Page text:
“What happened,” he answered, “was that I got stage-struck. Which is something I know I never told you. I got hooked on amateur theatricals while I was in the seminary, and my studies suffered—considerably.”

“I’ll be damned.” I gulped down the last of the coffee, staring at him over the cup rim.

“I guess,” he continued on the same wry, breezy note, “that I must be in a confiding mood. It’s probably the shock of that six-grand bite for college. My life is passing in front of me. And after all, we’re co-lieutenants. So if I’ve got to confide in someone, it might as well be someone of equal rank. I can’t very well bare my—”

“What happened when you got stage-struck?”

“I dropped out of the seminary and went to Hollywood, of course. In those days, however, I was slim and suave and eager. Or, anyhow, I thought I was suave. But my agent touted me as a character type, which I suppose I was, since agents are always right. Anyhow, I probably had as much talent as the next guy. But talent isn’t nearly as important as the pure and simple thick-skinned tenacity it takes to keep your eight-by-ten glossy in circulation long enough for some jerk in a casting office to remember your face when a part comes up. Which is to say years.”

“Were you in any movies?”

“As an extra, sure. And I had five words in a Gary Cooper Western. Six words, if you count articles. ‘Look out!’ I shouted. ‘He’s got a gun.’ Whereupon I dived behind the bar—and into showbiz oblivion.”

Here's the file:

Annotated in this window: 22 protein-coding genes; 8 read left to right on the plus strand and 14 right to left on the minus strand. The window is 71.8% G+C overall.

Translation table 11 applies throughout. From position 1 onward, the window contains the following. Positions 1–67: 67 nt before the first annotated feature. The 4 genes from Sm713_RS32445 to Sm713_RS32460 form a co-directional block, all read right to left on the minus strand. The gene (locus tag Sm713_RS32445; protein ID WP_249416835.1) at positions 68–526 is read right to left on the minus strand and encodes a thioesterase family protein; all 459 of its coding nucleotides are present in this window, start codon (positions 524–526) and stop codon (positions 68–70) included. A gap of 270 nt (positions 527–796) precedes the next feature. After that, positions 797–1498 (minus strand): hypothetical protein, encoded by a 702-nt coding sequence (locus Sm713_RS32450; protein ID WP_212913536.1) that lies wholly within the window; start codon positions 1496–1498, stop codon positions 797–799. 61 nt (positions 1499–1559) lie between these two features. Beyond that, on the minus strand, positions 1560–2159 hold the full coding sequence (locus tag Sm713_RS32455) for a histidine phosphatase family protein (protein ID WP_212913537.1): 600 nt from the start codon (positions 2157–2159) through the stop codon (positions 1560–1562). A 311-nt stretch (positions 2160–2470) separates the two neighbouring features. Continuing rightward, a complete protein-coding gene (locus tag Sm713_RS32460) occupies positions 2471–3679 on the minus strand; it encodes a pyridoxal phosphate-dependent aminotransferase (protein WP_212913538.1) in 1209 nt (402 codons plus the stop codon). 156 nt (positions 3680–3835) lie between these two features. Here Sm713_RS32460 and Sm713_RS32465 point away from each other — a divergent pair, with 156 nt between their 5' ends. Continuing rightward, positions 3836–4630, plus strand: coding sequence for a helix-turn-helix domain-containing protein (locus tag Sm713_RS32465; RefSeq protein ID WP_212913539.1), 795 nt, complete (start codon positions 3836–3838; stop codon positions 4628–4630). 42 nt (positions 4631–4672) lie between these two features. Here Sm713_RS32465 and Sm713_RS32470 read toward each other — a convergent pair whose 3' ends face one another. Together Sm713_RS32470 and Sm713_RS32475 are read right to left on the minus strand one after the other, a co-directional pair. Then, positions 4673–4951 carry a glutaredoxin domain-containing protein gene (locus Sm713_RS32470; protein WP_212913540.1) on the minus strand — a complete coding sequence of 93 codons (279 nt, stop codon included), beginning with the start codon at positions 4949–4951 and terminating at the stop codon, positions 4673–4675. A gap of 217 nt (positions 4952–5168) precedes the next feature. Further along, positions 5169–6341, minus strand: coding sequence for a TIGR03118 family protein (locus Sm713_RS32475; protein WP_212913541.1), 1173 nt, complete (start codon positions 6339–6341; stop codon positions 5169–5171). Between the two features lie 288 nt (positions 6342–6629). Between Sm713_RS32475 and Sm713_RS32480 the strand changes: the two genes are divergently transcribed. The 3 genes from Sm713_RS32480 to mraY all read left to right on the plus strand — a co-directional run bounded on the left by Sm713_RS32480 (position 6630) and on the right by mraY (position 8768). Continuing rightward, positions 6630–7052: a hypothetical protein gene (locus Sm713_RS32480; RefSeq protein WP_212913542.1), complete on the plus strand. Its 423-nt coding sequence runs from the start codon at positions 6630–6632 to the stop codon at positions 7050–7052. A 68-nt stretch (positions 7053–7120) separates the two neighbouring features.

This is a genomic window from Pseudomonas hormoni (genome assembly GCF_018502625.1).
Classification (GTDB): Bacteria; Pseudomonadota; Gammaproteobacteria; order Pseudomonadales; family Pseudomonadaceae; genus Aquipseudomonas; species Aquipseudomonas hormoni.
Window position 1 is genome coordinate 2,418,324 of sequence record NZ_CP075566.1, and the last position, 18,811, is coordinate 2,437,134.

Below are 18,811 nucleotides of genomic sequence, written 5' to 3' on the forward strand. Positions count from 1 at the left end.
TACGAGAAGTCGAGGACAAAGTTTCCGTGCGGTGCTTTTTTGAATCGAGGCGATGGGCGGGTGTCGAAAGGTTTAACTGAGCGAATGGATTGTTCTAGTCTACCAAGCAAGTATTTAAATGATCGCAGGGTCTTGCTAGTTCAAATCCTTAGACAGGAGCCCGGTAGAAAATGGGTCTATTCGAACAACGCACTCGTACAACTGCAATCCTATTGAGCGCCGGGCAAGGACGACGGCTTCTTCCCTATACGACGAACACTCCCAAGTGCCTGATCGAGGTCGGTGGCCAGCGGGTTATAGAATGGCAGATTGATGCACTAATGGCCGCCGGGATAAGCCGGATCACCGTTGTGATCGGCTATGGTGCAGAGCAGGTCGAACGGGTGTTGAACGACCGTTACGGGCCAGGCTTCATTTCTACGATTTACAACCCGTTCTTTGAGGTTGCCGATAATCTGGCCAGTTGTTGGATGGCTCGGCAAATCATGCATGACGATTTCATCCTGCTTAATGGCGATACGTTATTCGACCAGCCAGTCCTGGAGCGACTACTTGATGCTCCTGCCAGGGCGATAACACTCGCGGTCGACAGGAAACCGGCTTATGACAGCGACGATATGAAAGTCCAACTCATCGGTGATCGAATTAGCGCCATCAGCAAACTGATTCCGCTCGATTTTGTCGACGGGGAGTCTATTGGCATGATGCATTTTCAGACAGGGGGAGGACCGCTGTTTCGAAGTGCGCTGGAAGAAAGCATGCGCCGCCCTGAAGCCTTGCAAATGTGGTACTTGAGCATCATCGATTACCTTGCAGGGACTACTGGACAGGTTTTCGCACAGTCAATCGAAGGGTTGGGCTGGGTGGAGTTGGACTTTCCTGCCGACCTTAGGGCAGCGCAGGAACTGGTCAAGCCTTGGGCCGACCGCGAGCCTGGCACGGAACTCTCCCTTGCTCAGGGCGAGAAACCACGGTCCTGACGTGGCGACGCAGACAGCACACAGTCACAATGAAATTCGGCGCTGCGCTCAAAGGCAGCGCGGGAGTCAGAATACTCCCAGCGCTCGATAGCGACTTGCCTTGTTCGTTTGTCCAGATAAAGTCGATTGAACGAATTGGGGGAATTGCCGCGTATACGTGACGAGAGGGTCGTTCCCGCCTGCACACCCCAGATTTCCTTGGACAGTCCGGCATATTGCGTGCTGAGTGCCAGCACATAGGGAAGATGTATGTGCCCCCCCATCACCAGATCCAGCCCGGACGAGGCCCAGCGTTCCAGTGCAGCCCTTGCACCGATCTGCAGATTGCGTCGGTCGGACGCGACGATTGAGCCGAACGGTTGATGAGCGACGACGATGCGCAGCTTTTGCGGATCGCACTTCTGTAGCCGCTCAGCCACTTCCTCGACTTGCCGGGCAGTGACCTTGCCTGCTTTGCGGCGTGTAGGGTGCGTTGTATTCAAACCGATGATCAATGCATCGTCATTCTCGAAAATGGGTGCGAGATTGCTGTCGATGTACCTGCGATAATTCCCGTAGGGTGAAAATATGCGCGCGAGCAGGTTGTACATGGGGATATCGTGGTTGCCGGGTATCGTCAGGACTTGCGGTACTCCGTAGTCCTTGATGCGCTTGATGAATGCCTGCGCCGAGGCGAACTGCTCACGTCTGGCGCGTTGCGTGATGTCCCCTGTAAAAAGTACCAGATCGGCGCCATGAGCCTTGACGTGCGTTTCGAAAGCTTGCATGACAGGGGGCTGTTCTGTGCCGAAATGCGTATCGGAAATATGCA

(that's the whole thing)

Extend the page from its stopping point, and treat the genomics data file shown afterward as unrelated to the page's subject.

“You quit?”

“I faced facts. It was in the early fifties, and Hollywood was suffering through one of its numerous recessions. I spent two years floundering around in that recession, plus the year and a half I spent getting my six-word speaking part. Most of the time I was a short-order cook. So finally one day I just gave up. I just said screw it, and I came to San Francisco and got a job—as a short-order cook, naturally. But I knew what I wanted, after three and a half years of those Hollywood unemployment lines.”

“What did you want?”

“I wanted the dullsville security of Civil Service,” he answered promptly. “I didn’t ever want to apply for another job. So when the police exam came up, I took it, even though I never actually could see myself putting the arm on anyone. But I passed the exam, by God. Brilliantly. So it came down to a choice of either cooking some more, or becoming a cop—or maybe a life-insurance salesman, or something. So I became a cop. Whereupon I got married and started to put on weight. My agent, it turned out, was right: I was a character type. Which for a homicide cop is the only type to be.” He glanced at his watch, grunted, then signaled the waitress. “I’ve got to get back. The governor’s going to speak in less than an hour.”